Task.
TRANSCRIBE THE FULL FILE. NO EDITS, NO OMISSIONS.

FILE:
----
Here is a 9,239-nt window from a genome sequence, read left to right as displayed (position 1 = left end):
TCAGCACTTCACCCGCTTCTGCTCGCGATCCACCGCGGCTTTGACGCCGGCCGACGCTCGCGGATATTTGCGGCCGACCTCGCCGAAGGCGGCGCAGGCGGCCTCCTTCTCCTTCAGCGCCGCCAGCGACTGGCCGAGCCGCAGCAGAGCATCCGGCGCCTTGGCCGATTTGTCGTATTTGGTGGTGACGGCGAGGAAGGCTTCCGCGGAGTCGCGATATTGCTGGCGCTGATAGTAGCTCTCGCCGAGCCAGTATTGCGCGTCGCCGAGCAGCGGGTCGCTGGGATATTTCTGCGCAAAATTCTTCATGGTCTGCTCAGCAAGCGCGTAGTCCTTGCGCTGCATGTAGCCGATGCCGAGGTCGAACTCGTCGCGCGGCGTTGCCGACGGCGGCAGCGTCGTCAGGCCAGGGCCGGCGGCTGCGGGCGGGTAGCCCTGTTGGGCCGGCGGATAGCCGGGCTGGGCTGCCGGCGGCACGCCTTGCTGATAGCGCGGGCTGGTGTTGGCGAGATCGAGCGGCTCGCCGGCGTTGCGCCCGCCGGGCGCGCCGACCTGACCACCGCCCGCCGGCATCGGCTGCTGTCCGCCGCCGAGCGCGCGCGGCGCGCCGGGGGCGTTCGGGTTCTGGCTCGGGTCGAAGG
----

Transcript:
Here is a 9,239-nt window from a genome sequence, read left to right as displayed (position 1 = left end):
TCAGCACTTCACCCGCTTCTGCTCGCGATCCACCGCGGCTTTGACGCCGGCCGACGCTCGCGGATATTTGCGGCCGACCTCGCCGAAGGCGGCGCAGGCGGCCTCCTTCTCCTTCAGCGCCGCCAGCGACTGGCCGAGCCGCAGCAGAGCATCCGGCGCCTTGGCCGATTTGTCGTATTTGGTGGTGACGGCGAGGAAGGCTTCCGCGGAGTCGCGATATTGCTGGCGCTGATAGTAGCTCTCGCCGAGCCAGTATTGCGCGTCGCCGAGCAGCGGGTCGCTGGGATATTTCTGCGCAAAATTCTTCATGGTCTGCTCAGCAAGCGCGTAGTCCTTGCGCTGCATGTAGCCGATGCCGAGGTCGAACTCGTCGCGCGGCGTTGCCGACGGCGGCAGCGTCGTCAGGCCAGGGCCGGCGGCTGCGGGCGGGTAGCCCTGTTGGGCCGGCGGATAGCCGGGCTGGGCTGCCGGCGGCACGCCTTGCTGATAGCGCGGGCTGGTGTTGGCGAGATCGAGCGGCTCGCCGGCGTTGCGCCCGCCGGGCGCGCCGACCTGACCACCGCCCGCCGGCATCGGCTGCTGTCCGCCGCCGAGCGCGCGCGGCGCGCCGGGGGCGTTCGGGTTCTGGCTCGGGTCGAAGG